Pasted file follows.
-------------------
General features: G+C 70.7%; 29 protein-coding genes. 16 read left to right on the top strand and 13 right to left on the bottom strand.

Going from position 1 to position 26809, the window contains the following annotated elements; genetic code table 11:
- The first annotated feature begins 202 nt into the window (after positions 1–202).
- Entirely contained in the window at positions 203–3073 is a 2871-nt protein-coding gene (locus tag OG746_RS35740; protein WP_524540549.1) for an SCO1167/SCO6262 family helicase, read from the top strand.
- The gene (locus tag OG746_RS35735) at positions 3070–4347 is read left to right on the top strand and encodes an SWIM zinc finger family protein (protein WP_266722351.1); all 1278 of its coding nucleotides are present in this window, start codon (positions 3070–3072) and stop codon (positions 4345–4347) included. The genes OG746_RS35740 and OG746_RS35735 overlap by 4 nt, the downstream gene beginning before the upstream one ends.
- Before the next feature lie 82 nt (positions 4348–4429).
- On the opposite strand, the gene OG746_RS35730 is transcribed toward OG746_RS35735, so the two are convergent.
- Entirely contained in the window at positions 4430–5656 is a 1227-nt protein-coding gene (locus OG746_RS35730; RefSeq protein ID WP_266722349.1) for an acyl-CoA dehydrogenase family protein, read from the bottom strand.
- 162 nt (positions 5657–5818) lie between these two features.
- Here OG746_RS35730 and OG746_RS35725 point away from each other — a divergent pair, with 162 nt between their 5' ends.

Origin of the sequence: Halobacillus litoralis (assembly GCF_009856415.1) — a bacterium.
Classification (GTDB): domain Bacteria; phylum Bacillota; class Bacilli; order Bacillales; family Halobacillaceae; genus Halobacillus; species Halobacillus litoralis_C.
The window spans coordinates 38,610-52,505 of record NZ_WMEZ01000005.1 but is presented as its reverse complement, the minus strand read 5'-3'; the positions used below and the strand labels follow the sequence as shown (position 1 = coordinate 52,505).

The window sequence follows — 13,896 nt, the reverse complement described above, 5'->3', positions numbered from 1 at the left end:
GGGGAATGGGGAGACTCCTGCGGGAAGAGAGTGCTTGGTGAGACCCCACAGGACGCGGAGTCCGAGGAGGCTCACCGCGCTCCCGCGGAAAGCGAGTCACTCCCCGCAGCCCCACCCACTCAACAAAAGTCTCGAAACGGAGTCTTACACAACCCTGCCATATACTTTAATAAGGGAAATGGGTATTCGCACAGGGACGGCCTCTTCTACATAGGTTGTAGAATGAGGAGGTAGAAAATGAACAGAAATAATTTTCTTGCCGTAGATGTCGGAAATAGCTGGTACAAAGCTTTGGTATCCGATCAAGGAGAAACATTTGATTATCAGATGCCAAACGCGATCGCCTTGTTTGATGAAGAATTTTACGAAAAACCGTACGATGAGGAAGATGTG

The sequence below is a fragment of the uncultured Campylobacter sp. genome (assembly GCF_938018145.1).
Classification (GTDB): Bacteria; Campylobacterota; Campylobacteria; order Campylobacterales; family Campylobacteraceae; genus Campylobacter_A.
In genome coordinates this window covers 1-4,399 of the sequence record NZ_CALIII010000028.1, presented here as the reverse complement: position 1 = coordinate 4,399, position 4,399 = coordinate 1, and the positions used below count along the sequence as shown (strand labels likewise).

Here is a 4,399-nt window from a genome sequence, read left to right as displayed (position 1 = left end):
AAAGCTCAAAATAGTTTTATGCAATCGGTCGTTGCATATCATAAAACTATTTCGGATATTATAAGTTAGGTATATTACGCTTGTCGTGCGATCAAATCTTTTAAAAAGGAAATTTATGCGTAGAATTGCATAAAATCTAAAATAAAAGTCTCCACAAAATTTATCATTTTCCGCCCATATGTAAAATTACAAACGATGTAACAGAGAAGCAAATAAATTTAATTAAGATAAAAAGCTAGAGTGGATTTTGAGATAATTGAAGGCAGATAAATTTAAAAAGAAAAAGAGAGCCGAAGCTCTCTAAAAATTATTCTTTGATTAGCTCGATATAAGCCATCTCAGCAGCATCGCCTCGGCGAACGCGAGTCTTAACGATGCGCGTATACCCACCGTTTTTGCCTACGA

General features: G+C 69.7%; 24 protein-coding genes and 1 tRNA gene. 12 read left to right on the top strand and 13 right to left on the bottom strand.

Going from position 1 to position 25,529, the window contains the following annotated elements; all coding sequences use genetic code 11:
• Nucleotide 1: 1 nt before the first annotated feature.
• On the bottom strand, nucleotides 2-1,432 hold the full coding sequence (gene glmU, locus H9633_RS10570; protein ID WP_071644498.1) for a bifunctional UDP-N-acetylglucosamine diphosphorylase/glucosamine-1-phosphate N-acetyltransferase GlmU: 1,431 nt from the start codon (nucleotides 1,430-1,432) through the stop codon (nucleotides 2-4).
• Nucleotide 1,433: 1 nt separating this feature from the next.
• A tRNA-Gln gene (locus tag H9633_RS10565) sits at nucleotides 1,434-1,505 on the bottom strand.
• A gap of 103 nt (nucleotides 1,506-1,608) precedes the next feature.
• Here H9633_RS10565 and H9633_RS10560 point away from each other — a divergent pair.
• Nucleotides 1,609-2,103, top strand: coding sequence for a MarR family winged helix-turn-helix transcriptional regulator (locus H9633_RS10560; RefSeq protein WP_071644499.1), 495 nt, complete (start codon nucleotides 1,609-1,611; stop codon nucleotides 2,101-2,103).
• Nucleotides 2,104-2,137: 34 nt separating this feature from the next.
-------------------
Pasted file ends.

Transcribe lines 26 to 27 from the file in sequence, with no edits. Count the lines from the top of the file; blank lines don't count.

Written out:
• A tRNA-Gln gene (locus tag H9633_RS10565) sits at nucleotides 1,434-1,505 on the bottom strand.
• A gap of 103 nt (nucleotides 1,506-1,608) precedes the next feature.